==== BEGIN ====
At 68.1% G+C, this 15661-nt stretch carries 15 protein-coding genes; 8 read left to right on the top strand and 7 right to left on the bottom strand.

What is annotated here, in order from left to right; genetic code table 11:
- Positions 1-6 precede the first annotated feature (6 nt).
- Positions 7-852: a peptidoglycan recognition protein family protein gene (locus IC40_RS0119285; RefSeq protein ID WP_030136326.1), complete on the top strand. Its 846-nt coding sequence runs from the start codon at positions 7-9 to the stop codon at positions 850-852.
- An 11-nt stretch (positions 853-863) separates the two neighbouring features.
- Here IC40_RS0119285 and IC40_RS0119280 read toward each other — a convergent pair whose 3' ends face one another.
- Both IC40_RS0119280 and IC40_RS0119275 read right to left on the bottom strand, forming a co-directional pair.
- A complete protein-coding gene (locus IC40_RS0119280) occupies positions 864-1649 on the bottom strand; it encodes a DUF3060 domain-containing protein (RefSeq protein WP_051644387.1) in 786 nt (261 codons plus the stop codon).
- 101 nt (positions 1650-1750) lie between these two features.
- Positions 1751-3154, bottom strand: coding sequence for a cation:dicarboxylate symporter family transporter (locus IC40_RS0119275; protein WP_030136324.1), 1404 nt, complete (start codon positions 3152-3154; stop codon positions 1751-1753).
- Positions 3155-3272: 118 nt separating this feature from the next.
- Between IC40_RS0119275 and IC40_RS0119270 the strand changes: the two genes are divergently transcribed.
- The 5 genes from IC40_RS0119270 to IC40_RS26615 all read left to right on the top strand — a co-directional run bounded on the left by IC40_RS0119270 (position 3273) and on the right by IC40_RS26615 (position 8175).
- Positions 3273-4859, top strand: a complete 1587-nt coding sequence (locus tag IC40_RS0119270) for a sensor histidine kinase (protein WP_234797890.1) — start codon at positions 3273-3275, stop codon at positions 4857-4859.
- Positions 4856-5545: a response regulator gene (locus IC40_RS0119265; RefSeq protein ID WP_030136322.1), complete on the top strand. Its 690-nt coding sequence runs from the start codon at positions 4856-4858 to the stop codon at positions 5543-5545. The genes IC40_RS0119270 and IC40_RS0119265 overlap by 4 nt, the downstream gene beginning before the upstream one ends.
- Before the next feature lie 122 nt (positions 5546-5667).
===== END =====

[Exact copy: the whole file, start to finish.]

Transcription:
At 68.1% G+C, this 15661-nt stretch carries 15 protein-coding genes; 8 read left to right on the top strand and 7 right to left on the bottom strand.

What is annotated here, in order from left to right; genetic code table 11:
- Positions 1-6 precede the first annotated feature (6 nt).
- Positions 7-852: a peptidoglycan recognition protein family protein gene (locus IC40_RS0119285; RefSeq protein ID WP_030136326.1), complete on the top strand. Its 846-nt coding sequence runs from the start codon at positions 7-9 to the stop codon at positions 850-852.
- An 11-nt stretch (positions 853-863) separates the two neighbouring features.
- Here IC40_RS0119285 and IC40_RS0119280 read toward each other — a convergent pair whose 3' ends face one another.
- Both IC40_RS0119280 and IC40_RS0119275 read right to left on the bottom strand, forming a co-directional pair.
- A complete protein-coding gene (locus IC40_RS0119280) occupies positions 864-1649 on the bottom strand; it encodes a DUF3060 domain-containing protein (RefSeq protein WP_051644387.1) in 786 nt (261 codons plus the stop codon).
- 101 nt (positions 1650-1750) lie between these two features.
- Positions 1751-3154, bottom strand: coding sequence for a cation:dicarboxylate symporter family transporter (locus IC40_RS0119275; protein WP_030136324.1), 1404 nt, complete (start codon positions 3152-3154; stop codon positions 1751-1753).
- Positions 3155-3272: 118 nt separating this feature from the next.
- Between IC40_RS0119275 and IC40_RS0119270 the strand changes: the two genes are divergently transcribed.
- The 5 genes from IC40_RS0119270 to IC40_RS26615 all read left to right on the top strand — a co-directional run bounded on the left by IC40_RS0119270 (position 3273) and on the right by IC40_RS26615 (position 8175).
- Positions 3273-4859, top strand: a complete 1587-nt coding sequence (locus tag IC40_RS0119270) for a sensor histidine kinase (protein WP_234797890.1) — start codon at positions 3273-3275, stop codon at positions 4857-4859.
- Positions 4856-5545: a response regulator gene (locus IC40_RS0119265; RefSeq protein ID WP_030136322.1), complete on the top strand. Its 690-nt coding sequence runs from the start codon at positions 4856-4858 to the stop codon at positions 5543-5545. The genes IC40_RS0119270 and IC40_RS0119265 overlap by 4 nt, the downstream gene beginning before the upstream one ends.
- Before the next feature lie 122 nt (positions 5546-5667).